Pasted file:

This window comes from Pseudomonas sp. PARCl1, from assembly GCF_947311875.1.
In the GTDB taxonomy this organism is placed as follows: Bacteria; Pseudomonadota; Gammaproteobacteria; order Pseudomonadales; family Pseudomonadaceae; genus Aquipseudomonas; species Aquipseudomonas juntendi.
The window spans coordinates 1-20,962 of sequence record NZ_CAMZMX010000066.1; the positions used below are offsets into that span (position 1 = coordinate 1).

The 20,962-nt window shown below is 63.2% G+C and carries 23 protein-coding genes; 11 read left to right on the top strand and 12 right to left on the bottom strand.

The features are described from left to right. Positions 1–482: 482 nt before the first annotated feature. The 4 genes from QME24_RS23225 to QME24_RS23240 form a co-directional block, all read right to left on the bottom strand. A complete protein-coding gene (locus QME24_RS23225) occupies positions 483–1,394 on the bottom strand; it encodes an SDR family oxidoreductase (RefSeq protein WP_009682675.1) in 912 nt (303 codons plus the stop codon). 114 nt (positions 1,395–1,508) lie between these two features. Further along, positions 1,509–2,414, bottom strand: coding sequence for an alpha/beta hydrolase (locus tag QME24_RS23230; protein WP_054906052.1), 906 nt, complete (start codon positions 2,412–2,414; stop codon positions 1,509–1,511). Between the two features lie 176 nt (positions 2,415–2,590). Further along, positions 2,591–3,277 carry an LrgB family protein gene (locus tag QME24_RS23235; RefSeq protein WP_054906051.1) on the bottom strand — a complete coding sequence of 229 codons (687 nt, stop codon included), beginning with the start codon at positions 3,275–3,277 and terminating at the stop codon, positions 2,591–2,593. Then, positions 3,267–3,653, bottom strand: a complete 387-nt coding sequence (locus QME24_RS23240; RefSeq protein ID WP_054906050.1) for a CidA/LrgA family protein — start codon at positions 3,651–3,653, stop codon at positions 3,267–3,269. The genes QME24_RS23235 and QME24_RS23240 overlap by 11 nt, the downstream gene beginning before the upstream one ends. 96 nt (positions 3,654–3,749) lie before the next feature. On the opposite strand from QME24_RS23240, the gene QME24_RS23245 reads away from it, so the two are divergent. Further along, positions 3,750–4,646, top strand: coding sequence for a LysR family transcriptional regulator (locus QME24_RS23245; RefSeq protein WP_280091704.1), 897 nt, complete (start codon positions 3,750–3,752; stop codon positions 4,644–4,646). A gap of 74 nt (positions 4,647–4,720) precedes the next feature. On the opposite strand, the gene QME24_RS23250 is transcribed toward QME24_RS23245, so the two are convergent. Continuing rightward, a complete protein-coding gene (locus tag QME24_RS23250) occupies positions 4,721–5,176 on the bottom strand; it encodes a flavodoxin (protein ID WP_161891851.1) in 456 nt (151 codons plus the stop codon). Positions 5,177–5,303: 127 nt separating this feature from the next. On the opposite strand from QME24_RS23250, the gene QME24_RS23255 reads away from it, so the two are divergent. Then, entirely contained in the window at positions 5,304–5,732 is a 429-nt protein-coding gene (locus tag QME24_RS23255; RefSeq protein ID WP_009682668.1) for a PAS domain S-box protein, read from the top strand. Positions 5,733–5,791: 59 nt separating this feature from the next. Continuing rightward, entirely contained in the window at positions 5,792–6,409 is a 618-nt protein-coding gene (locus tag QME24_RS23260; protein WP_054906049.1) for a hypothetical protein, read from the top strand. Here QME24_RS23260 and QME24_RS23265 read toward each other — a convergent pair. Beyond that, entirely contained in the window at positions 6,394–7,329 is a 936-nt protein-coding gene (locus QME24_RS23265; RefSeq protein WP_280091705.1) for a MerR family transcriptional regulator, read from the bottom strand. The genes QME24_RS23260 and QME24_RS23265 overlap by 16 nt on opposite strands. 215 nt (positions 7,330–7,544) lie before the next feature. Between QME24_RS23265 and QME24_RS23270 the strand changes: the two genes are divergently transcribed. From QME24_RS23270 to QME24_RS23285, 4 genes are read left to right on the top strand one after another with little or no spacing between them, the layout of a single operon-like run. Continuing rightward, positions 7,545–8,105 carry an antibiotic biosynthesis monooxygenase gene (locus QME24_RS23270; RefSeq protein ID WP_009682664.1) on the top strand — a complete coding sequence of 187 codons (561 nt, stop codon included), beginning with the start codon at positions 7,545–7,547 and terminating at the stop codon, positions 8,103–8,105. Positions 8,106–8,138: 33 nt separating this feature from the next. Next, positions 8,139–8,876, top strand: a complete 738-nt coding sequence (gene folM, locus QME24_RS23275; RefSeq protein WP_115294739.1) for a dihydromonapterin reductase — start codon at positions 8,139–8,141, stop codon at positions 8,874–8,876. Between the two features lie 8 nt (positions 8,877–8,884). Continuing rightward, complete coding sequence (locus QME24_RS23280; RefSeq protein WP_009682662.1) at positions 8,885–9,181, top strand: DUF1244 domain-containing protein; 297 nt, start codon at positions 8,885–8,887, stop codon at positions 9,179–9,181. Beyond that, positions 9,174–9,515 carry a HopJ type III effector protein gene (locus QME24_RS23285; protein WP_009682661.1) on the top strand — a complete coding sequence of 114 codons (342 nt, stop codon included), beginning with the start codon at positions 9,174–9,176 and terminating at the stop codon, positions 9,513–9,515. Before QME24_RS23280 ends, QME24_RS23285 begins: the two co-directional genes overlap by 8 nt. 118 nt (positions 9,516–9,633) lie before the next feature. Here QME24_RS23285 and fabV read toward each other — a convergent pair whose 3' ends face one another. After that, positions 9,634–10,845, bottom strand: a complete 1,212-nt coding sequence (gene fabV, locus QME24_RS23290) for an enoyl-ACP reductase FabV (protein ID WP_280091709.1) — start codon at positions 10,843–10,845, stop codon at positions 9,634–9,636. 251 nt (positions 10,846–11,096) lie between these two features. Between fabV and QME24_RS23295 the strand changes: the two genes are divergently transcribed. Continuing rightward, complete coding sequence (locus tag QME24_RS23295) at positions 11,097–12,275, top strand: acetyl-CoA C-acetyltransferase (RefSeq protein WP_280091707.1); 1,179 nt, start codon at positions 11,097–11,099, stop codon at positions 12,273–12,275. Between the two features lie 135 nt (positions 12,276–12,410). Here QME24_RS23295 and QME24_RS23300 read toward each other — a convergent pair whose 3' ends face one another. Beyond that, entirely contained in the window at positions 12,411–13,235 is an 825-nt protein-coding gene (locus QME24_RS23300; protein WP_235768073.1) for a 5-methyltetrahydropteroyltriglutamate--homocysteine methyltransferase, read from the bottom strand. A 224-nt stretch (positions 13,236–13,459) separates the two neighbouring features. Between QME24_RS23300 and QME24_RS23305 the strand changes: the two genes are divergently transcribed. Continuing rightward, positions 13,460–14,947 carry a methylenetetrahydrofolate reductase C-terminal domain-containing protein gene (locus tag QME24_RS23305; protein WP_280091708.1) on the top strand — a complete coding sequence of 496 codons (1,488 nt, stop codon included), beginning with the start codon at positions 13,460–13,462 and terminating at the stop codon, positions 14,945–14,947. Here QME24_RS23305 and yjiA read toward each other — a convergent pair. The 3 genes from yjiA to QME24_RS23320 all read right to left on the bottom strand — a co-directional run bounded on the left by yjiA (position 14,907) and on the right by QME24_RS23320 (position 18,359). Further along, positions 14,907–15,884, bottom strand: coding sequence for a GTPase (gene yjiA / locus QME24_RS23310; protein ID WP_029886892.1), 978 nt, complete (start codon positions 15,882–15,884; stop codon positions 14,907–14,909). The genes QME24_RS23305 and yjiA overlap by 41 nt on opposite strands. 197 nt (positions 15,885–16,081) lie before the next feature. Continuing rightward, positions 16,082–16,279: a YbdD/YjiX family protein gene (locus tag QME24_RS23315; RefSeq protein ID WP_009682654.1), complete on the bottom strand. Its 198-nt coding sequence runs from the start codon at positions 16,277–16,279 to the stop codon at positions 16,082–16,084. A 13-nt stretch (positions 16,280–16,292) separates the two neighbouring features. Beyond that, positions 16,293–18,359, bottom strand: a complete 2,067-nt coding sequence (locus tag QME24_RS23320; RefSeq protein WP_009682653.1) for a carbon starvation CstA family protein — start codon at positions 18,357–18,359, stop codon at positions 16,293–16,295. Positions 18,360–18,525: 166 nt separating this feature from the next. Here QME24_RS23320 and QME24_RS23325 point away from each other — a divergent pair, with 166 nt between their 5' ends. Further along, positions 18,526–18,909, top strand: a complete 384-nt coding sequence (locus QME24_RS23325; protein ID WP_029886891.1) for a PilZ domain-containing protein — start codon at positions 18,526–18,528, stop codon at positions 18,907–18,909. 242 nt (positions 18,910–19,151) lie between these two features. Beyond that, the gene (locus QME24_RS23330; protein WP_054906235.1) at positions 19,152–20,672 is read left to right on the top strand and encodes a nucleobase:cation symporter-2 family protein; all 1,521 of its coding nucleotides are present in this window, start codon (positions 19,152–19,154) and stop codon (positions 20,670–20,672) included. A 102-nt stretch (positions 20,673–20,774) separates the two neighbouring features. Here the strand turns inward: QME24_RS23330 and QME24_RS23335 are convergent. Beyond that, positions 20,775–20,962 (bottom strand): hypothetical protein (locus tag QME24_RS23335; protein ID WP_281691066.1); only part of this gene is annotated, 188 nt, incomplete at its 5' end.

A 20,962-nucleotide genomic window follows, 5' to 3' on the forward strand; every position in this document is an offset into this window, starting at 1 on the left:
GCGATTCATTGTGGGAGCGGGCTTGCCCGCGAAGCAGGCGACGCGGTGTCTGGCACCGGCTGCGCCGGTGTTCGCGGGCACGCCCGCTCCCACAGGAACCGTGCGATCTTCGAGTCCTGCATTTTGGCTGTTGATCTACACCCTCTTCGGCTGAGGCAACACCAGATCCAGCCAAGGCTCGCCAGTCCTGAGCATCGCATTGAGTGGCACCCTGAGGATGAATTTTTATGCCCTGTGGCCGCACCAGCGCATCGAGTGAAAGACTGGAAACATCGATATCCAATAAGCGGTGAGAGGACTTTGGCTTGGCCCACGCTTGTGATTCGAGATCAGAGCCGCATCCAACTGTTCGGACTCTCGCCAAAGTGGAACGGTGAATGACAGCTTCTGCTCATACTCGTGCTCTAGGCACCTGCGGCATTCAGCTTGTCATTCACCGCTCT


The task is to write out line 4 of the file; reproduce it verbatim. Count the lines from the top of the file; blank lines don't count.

The 20,962-nt window shown below is 63.2% G+C and carries 23 protein-coding genes; 11 read left to right on the top strand and 12 right to left on the bottom strand.